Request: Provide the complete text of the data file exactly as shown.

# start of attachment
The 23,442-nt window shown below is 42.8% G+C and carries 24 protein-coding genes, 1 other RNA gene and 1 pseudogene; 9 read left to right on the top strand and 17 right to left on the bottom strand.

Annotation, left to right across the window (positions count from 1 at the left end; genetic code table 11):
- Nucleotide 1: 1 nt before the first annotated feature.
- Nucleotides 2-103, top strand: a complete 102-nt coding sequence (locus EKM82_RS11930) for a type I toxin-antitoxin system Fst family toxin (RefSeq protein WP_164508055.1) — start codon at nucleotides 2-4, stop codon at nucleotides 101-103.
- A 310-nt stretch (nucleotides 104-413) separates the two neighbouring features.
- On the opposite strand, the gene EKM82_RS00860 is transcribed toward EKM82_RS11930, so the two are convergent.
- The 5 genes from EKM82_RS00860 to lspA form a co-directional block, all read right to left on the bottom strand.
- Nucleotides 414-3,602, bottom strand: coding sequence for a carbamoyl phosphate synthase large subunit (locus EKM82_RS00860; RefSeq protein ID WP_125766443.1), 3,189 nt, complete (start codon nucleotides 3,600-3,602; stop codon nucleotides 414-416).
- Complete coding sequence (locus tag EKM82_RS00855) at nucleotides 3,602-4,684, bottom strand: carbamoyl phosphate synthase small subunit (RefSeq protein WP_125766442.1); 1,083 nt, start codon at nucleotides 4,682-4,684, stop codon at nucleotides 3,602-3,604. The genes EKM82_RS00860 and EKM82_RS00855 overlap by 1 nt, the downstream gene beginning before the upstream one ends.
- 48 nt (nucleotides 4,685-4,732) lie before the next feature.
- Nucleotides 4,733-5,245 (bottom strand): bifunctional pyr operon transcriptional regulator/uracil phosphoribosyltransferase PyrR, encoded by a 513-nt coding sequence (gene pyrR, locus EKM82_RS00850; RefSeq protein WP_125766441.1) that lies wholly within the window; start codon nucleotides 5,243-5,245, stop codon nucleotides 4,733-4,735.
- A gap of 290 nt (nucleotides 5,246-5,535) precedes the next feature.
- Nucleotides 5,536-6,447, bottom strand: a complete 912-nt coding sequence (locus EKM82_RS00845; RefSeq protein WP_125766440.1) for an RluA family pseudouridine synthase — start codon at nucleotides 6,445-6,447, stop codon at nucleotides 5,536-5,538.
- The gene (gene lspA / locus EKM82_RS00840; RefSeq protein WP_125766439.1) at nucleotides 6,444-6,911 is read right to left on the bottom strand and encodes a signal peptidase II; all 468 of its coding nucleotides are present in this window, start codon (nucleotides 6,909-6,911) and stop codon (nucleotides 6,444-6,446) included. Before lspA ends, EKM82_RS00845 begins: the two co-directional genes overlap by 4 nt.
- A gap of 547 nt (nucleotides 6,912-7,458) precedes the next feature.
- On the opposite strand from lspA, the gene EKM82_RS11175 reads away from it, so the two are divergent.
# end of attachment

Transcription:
The 23,442-nt window shown below is 42.8% G+C and carries 24 protein-coding genes, 1 other RNA gene and 1 pseudogene; 9 read left to right on the top strand and 17 right to left on the bottom strand.

Annotation, left to right across the window (positions count from 1 at the left end; genetic code table 11):
- Nucleotide 1: 1 nt before the first annotated feature.
- Nucleotides 2-103, top strand: a complete 102-nt coding sequence (locus EKM82_RS11930) for a type I toxin-antitoxin system Fst family toxin (RefSeq protein WP_164508055.1) — start codon at nucleotides 2-4, stop codon at nucleotides 101-103.
- A 310-nt stretch (nucleotides 104-413) separates the two neighbouring features.
- On the opposite strand, the gene EKM82_RS00860 is transcribed toward EKM82_RS11930, so the two are convergent.
- The 5 genes from EKM82_RS00860 to lspA form a co-directional block, all read right to left on the bottom strand.
- Nucleotides 414-3,602, bottom strand: coding sequence for a carbamoyl phosphate synthase large subunit (locus EKM82_RS00860; RefSeq protein ID WP_125766443.1), 3,189 nt, complete (start codon nucleotides 3,600-3,602; stop codon nucleotides 414-416).
- Complete coding sequence (locus tag EKM82_RS00855) at nucleotides 3,602-4,684, bottom strand: carbamoyl phosphate synthase small subunit (RefSeq protein WP_125766442.1); 1,083 nt, start codon at nucleotides 4,682-4,684, stop codon at nucleotides 3,602-3,604. The genes EKM82_RS00860 and EKM82_RS00855 overlap by 1 nt, the downstream gene beginning before the upstream one ends.
- 48 nt (nucleotides 4,685-4,732) lie before the next feature.
- Nucleotides 4,733-5,245 (bottom strand): bifunctional pyr operon transcriptional regulator/uracil phosphoribosyltransferase PyrR, encoded by a 513-nt coding sequence (gene pyrR, locus EKM82_RS00850; RefSeq protein WP_125766441.1) that lies wholly within the window; start codon nucleotides 5,243-5,245, stop codon nucleotides 4,733-4,735.
- A gap of 290 nt (nucleotides 5,246-5,535) precedes the next feature.
- Nucleotides 5,536-6,447, bottom strand: a complete 912-nt coding sequence (locus EKM82_RS00845; RefSeq protein WP_125766440.1) for an RluA family pseudouridine synthase — start codon at nucleotides 6,445-6,447, stop codon at nucleotides 5,536-5,538.
- The gene (gene lspA / locus EKM82_RS00840; RefSeq protein WP_125766439.1) at nucleotides 6,444-6,911 is read right to left on the bottom strand and encodes a signal peptidase II; all 468 of its coding nucleotides are present in this window, start codon (nucleotides 6,909-6,911) and stop codon (nucleotides 6,444-6,446) included. Before lspA ends, EKM82_RS00845 begins: the two co-directional genes overlap by 4 nt.
- A gap of 547 nt (nucleotides 6,912-7,458) precedes the next feature.
- On the opposite strand from lspA, the gene EKM82_RS11175 reads away from it, so the two are divergent.